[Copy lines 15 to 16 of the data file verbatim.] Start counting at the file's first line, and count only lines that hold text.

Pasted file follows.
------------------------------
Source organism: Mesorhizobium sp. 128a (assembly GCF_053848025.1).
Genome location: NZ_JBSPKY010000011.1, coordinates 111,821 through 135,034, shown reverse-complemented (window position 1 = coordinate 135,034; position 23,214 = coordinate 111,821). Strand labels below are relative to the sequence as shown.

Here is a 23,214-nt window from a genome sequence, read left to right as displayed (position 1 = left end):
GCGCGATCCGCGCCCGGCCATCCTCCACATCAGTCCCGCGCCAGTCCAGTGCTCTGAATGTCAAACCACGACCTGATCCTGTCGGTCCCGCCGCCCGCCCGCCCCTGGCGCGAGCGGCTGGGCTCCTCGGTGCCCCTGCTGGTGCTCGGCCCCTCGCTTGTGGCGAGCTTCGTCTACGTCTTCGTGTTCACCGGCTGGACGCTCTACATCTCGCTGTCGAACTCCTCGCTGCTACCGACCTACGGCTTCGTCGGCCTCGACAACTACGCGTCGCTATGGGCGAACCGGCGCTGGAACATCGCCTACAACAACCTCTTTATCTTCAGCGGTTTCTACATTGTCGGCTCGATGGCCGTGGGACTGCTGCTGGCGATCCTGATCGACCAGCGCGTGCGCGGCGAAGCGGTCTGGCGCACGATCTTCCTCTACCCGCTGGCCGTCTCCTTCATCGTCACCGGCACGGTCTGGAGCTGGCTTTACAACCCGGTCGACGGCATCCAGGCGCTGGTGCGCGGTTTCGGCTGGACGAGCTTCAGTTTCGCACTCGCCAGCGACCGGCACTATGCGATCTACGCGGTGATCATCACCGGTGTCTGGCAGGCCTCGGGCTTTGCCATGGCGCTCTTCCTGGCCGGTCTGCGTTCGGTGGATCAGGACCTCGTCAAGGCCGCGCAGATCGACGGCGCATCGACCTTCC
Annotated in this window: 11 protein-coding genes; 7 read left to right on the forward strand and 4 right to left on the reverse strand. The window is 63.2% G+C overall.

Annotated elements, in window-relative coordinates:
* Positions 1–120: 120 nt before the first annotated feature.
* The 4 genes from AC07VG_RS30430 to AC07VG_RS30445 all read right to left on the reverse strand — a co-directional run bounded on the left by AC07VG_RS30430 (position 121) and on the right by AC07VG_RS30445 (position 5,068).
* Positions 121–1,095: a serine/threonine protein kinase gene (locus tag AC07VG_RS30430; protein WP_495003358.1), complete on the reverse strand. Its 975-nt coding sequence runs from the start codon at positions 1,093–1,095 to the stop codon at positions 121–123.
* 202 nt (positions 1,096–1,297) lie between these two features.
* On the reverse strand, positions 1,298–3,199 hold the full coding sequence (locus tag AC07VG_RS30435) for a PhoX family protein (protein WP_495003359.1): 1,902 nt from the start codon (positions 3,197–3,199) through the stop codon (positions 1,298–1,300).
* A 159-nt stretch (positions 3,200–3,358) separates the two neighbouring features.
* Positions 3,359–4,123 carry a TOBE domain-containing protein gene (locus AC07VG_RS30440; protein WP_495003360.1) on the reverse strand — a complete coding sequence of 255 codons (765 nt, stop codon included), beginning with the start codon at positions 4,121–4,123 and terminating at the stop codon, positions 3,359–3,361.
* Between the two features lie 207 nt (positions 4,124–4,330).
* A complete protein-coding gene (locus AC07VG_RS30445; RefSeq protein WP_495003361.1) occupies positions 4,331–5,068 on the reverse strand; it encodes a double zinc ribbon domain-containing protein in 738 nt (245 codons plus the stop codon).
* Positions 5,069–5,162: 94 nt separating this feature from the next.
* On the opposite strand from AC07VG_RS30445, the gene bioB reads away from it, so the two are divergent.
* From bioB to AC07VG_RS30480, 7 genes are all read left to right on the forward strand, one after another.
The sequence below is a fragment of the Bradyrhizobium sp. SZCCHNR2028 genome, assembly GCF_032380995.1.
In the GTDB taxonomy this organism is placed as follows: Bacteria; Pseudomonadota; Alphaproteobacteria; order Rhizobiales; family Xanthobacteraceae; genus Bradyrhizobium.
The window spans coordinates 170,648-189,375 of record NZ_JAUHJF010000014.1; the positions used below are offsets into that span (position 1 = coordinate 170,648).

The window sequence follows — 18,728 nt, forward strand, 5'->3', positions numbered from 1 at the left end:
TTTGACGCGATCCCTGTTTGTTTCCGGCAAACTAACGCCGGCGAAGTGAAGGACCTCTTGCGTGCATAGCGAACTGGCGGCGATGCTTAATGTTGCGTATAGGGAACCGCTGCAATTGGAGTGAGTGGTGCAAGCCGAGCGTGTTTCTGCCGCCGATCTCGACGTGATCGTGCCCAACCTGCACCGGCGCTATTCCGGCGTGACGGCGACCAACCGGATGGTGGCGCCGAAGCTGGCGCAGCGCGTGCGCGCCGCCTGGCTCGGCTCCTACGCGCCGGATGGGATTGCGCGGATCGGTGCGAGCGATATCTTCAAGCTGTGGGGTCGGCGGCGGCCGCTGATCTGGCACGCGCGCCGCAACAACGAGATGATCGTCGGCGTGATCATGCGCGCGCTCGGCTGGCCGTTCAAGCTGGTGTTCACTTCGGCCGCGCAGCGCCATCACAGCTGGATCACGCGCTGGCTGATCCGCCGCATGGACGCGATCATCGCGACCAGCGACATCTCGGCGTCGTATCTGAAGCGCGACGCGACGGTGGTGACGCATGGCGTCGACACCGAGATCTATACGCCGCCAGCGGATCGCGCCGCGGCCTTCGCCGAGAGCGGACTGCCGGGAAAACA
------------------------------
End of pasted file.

* A complete protein-coding gene (locus AC07VG_RS30445; RefSeq protein WP_495003361.1) occupies positions 4,331–5,068 on the reverse strand; it encodes a double zinc ribbon domain-containing protein in 738 nt (245 codons plus the stop codon).
* Positions 5,069–5,162: 94 nt separating this feature from the next.